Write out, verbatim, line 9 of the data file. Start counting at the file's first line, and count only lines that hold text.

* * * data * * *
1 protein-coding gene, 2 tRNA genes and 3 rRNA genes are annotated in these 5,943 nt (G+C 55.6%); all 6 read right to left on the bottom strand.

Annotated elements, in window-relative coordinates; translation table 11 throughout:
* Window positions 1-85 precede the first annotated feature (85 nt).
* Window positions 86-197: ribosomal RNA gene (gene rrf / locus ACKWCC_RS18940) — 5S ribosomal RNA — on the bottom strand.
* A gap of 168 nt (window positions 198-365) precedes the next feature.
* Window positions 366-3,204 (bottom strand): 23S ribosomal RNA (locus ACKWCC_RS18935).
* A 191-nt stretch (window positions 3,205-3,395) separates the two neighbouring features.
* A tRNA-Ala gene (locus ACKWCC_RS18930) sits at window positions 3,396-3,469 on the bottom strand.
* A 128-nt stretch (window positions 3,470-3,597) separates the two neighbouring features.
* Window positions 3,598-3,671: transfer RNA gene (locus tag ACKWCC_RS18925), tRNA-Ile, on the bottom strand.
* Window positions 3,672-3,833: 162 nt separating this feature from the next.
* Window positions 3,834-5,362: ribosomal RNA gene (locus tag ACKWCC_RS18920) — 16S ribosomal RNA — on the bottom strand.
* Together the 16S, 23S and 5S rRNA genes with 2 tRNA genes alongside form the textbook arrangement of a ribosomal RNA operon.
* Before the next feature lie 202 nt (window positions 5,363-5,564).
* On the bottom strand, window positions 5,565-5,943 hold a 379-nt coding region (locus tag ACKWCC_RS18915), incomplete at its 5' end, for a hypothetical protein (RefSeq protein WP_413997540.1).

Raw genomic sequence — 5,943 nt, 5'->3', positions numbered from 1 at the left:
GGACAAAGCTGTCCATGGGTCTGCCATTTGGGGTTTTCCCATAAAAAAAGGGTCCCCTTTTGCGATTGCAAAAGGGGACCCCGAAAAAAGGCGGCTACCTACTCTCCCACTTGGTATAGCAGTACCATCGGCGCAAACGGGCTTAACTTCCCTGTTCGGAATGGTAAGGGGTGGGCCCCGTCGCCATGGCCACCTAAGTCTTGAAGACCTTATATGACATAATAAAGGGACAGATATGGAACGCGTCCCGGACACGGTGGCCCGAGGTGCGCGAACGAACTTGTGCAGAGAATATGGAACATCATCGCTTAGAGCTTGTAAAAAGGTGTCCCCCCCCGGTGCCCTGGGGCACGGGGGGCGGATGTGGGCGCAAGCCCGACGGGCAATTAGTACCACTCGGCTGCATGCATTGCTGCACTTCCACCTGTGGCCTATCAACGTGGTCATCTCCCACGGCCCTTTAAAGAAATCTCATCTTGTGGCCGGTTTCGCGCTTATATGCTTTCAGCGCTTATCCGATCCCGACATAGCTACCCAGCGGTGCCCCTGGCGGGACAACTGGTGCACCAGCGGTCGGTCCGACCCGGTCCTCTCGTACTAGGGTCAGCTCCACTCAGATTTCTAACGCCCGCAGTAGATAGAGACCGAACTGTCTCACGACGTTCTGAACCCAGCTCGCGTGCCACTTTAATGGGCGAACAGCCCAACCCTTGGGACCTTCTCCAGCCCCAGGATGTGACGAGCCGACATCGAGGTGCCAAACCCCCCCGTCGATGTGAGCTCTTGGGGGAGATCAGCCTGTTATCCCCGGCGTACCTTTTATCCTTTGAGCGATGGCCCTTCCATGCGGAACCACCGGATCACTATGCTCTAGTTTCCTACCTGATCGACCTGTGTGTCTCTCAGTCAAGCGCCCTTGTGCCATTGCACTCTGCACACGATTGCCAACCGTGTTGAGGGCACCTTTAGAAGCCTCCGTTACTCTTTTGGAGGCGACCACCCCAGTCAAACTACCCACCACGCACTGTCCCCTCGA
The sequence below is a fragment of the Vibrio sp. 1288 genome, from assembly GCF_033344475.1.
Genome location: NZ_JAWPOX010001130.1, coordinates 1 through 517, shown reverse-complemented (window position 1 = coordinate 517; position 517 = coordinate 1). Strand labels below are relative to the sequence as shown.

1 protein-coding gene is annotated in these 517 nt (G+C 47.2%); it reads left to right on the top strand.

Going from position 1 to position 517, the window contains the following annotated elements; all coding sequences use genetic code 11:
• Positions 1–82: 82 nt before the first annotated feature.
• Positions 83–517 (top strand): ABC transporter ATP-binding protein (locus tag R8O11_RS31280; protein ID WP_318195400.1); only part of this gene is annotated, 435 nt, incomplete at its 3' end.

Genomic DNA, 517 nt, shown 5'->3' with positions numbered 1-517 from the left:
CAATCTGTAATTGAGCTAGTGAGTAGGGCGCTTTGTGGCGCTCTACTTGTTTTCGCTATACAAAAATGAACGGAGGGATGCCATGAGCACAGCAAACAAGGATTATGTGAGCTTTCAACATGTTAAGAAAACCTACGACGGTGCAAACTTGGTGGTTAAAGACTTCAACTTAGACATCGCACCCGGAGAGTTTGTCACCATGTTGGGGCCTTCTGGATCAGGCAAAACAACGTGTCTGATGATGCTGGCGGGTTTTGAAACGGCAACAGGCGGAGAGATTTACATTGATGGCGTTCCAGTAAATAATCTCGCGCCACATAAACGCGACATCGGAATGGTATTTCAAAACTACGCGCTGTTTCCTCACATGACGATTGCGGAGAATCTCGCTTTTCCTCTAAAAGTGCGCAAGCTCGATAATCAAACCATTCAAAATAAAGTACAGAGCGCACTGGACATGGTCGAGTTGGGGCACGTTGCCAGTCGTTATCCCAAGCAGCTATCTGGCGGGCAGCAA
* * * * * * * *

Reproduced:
* A 128-nt stretch (window positions 3,470-3,597) separates the two neighbouring features.